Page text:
At the time, Iran had just come out of a costly eight-year war with Iraq – during which China supplied weapons to Tehran’s forces. China was also Iran’s most important partner in nuclear cooperation, helping Tehran’s war termination diplomacy in the UN Security Council.

But under the leadership of Deng Xiaoping, China declined to join Iran’s struggle against the US. Deng was instead concentrated on his masterful economic development drive, known as the Four Modernisations, and knew confrontation with the US could spoil the macroclimate he needed for China’s rise.

Chinese President Xi Jinping meets Iran's supreme leader Ayatollah Ali Khamenei in Tehran in 2016. Photo: AFP

Iran is a nation of considerable long-term power potential and, like China, harbours a deep animus against US domination of Asia. But China in recent decades has been very careful not to let this animosity cast it into the Iran camp.

For example, China has on numerous occasions suspended nuclear and advanced missile cooperation with Iran: in the 1997-98 negotiations over the renormalisation of China-US relations, following repeated confrontations over the Tiananmen Square crackdown; when president Clinton linked China’s “Most Favoured Nation” status to human rights reforms; and during the 1995-1996 US-China confrontation over Taiwan.

US-UK special relationship is more special than Xi-Putin bromance

But Beijing may still change tack on its support for Iran.

China’s policies are historically founded on calculations of present and future interests, not on memories of the past, no matter how glorious. And over the years, Iran’s leaders have come to understand China’s pragmatic calculus.

So, amid the mounting US-China and US-Iran tensions and with non-West powers such as China, Iran and India on the rise, it would be of little surprise to see an alignment of forces and civilisations emerge from Central Asia, the Middle East and the Indian Ocean littoral.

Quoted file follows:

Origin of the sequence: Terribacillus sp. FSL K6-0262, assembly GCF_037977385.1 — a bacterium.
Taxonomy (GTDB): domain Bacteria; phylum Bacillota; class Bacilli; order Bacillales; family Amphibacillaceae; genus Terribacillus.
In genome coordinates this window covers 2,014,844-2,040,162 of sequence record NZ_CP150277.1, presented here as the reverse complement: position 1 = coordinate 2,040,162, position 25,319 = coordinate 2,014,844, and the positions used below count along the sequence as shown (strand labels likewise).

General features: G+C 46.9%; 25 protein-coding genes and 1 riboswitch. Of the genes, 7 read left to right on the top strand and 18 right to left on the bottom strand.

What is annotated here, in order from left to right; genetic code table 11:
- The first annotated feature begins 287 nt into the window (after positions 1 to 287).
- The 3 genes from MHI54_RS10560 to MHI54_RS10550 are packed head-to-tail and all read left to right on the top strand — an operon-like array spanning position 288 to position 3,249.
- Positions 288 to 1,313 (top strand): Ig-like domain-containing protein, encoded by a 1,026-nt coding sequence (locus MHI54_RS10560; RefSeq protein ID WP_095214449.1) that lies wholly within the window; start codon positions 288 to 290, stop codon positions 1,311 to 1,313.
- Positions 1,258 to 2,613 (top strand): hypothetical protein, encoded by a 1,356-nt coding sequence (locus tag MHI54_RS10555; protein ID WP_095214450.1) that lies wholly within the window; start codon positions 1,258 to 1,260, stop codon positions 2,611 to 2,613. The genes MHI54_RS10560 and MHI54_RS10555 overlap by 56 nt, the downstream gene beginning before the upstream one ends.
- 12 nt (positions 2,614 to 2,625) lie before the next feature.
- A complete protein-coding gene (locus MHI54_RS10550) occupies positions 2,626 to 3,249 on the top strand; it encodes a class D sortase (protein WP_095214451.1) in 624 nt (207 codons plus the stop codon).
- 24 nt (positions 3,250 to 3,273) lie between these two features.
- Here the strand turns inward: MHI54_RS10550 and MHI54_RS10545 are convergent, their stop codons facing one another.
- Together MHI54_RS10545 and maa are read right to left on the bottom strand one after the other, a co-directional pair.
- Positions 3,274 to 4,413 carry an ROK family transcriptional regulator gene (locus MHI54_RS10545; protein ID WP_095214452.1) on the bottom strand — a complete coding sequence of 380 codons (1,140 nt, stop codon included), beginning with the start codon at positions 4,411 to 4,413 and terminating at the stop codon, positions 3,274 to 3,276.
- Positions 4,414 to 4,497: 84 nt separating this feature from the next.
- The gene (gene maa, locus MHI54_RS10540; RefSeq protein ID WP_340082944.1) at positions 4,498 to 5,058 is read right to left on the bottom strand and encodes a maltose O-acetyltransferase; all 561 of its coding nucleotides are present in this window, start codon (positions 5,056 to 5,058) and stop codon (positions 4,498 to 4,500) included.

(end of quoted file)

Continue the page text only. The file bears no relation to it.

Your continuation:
Beijing may indeed seek to strengthen its position against the US with its close ally Russia, which is already aligned with Iran. This raises the prospect of a Russia-Iran-China and even Pakistan bloc to counter US hegemony and to diffuse escalating tensions in the Persian Gulf.
Iranian burn an effigy of US president Donald Trump in Tehran last month. Tensions between US and Iran have ratcheted up in recent months. Photo: EPA

War between the US and Iran would bring about major shifts in the world order. First, Washington’s ability to continue its pivot towards Asia would be drained as it focuses on conflict with Iran.

Second, the gap between US and Chinese military capabilities would narrow as Washington utilises war assets in the Middle East while China steadily pumps out new navy destroyers, cruisers, submarines and aircraft carriers.

But another Middle East war may also hurt China’s economic development and its alignment with Iran is likely to negate earlier efforts to develop ties with Saudi Arabia, Israel and Egypt – although Beijing may concede these relationships as necessary costs to realise the dream of restoring China as a world-leading nation.

World needs a secure Middle East, not Trump destabilising Iran

Such a result would see the Chinese-Iranian partnership lauded and celebrated as a historic cooperation. Ancient Chinese visitors to Parthian or Sassanid Persia, and Persian visitors to Han and Tang China would be discovered and eulogised.

Artefacts of ancient trade and transmission of religious and scientific ideas between the two great Asian centres of civilisation would be unearthed and extolled.

And the final, implicit point would be the brilliance of Asian civilisations before the arrival of Western imperialism, and the liberation of Asian peoples from the crumbling remnants of those regimes.

John W. Garver is Emeritus Professor at the Sam Nunn School of International Affairs, Georgia Institute of Technology